Two penguins were stood on an iceberg and one jokingly said to the other
“You look like you’re wearing a tuxedo.”
To which the other unflinchingly replied
“How do you know I’m not?”
This is my favourite joke because it draws attention to something that is rarely talked about and even more rarely understood and appreciated. It points to the invisible and unchallenged assumptions that form the foundational bedrock of language and culture. How so? Because the first penguin was making an apparently reasonable joke and, but for the Socratic thinking of the second penguin, that would have been fine. If the second penguin had done as so many other penguins in the pub had done before him and chuckled politely we would have a completely unremarkable interaction. Instead, we have a beautifully crafted joke about a joke, from which it is almost impossible to identify the source of irony. The second penguin did more than subvert a joke, though. I like to think that the first penguin left that iceberg a different bird; one that thought more, and more deeply, about what he assumed with his words and actions. He probably stayed up all night knowing the real meaning of existential angst for the first time in his life because for once somebody has questioned him. No-one had questioned his facts or his figures, but they had questioned him as a being that is able to be fundamentally wrong in a way that he did not even know existed.
But the comedy (and I mean that in the philosophical sense of confronting absurdity) doesn’t stop there. Heidegger observed that we are all thrown as individuals into a world of meaning, which we do not need to observe and represent linguistically because the work has always already been done for us by the culture in which we find ourselves. But that culture, that language, that lens of sense is not an objective and cold reprint of reality – if it were we would be no better off with it than without it, for we would need a representation of the representation ad infinitum. It is “the world in which I exist” and as such can never be devoid of my being there. Like the first penguin, we vacuously assume to see the world without us in it as if that were a better form of the world to see but then we are challenged by that second and most lovably irritating penguin who invites is to once again become what we already are – angst-ridden subjects in a world of absurdity.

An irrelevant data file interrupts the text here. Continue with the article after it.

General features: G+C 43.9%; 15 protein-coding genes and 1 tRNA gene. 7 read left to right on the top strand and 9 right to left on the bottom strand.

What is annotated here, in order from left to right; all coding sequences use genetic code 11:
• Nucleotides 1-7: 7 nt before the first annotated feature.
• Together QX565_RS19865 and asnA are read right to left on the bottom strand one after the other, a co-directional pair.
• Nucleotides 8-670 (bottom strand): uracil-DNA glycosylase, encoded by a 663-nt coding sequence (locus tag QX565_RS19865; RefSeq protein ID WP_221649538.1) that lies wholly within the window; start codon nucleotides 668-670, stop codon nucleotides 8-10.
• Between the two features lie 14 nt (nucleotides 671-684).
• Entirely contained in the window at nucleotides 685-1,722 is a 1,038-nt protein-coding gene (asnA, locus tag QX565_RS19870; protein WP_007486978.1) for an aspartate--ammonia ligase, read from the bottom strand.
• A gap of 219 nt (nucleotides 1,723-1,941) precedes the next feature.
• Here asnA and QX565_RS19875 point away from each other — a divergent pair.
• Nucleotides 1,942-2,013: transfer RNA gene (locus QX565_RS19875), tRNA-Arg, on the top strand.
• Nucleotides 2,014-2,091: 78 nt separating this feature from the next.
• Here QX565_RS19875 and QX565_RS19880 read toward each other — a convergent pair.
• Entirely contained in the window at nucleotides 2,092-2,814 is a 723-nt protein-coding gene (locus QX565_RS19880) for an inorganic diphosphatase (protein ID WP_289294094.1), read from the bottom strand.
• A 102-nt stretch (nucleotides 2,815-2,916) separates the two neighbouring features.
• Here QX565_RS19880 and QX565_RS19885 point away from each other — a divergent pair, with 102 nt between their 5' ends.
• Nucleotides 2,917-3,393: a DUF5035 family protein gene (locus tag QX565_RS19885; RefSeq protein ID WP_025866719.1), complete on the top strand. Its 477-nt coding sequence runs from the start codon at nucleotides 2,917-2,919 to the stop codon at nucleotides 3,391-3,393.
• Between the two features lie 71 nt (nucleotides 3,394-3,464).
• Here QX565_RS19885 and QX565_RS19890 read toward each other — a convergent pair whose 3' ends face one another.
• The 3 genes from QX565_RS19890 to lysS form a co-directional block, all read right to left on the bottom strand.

This has implications. This has clear and measurable effects in this life. If, as the existentialist penguin supposes, our words are devoid, as it were, of objective foundations and rest merely upon the shifting sands of culture then we have reason to despair. Reality itself is compromised and truth has collapsed under its own weight. Nietzsche was right to preach the death of God for all of the assurances which we attributed to the divine have turned out to be smoke and mirrors. Morality can never be solid, certainty is impossible and love… well love is only a feeling.
Yet the joke has a punchline, albeit an implicit one. Maybe our crude metaphysical ideas have fallen flat and maybe we have lost faith in those things that had comforted us before, but still there might be some salvation. Maybe we can hope for a truth that is not based on objectivity, a morality which rests on convictions, a love which has finality in its limitation, a faith which stands on the strength of the absurd and a God who embraces death like one of us. Such a hope can never be given, only ever chosen, but I like to think that our newly awakened penguin did not fall into the pit of self-despair and end his misery in cowardly inauthenticity but carried on living with a better appreciation of just how comic the whole situation is.